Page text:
• "Hätte" erfordert m.M. nach ein "wenn". Er hätte einen neuen Wagen gekauft, wenn er reich gewesen wäre. Er hätte, er hat aber nicht. Während "er habe" nur unterstreicht, dass es Hörensagen ist, indirekte Rede. Kürzlich hatte ich einen Text von K. Kraus verlinkt, der es, meine ich, ähnlich sieht, und den Missstand schon vor ca. 100 Jahren beklagte. – user unknown Apr 25 '19 at 12:04
  • @ChristianGeiselmann: Hier gutenberg.spiegel.de/buch/essays-9818/17 ist er - nach "prächtig" suchen, ab da ungefähr. – user unknown Apr 25 '19 at 12:14
  • @userunknown Ja, amüsante Stelle bei Kraus. Wenn sie auch leichter verständlich geworden wäre, hätte Kraus nicht zur Demonstration eines häufigen Fehlers den seltenen Fall einer nicht fehlerhaften Konjunktivverwendung, die er dann erst hypothetisch ins Falsche wendete, verwendet. – Christian Geiselmann Apr 25 '19 at 19:17
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If I understand the question correctly:

The use of Konjunktiv for indirect speech is not a law cut in stone. It is rather a matter of style than of grammar. It actually depends on the register of speech .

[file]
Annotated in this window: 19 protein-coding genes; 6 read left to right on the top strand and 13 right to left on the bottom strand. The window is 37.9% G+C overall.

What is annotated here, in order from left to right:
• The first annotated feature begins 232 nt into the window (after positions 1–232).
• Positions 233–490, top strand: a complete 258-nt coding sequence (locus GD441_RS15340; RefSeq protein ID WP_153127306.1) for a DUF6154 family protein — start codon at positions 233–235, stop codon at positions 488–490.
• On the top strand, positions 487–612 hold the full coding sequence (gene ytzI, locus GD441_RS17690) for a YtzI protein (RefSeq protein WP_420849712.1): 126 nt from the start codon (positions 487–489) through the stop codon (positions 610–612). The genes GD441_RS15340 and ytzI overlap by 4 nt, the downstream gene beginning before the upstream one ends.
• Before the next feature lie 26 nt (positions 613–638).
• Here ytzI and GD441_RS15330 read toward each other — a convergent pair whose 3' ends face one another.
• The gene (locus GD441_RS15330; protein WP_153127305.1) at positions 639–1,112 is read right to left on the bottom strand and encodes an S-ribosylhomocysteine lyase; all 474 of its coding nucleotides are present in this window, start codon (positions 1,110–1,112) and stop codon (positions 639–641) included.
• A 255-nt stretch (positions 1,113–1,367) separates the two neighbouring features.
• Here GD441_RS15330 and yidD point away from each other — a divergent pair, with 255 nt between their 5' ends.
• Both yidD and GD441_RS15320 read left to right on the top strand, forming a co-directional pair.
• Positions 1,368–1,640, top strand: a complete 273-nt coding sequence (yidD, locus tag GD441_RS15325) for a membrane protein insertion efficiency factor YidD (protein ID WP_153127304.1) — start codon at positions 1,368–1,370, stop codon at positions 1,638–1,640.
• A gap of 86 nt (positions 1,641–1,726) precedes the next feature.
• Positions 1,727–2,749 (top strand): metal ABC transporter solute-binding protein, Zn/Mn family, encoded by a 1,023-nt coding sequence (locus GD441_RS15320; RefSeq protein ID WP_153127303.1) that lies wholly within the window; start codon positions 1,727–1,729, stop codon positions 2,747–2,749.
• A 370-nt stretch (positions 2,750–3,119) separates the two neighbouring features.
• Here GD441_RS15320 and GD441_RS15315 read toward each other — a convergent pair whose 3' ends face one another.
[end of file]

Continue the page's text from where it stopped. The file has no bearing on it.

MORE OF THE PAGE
In high register formal texts (parliamentary speech , scientific book, newspaper article, legal documents) you would use indirect speech in Konjunktiv. However, in everyday oral communication with your little sibling you would probably not use Konjunktiv, and adequately so. You would say "Greta sagt, Paul hat sie geschlagen." But the same indicative-only sentence of yours would get drowned in red ink by your school teacher. That's because he or she gets paid to train you in the use of the more complicated formal language. The teacher might say: "This is not correct." Of course, that's an over-generalization from the narrow perspective of a teacher. Actually he or she should say: "This is not correct in the narrow framework of what I have to teach you here. It may be appropriate in other areas of life. Now first learn the correct use of Konjunktiv, and then enjoy your liberty to use it or not."

Therefore, here is your choice to select from led by higher wisdom of social appropriateness:

Paul hat gesagt, seine Eltern fliegen im Sommer nach Australien.

Perfect sentence in casual oral communication.

Paul hat gesagt, dass seine Eltern im Sommer nach Australien fliegen.

Same. Just different construction.

Paul hat gesagt, seine Eltern flögen im Sommer nach Australien.

Correct use of Konjunktiv for indirect speech. Still the sentence sounds a bit odd. That's because "hat gesagt" as used here is typical for oral communication, and the full-formal Konjunktiv flögen doesn't go well with it.

Paul sagte, seine Eltern flögen im Sommer nach Australien.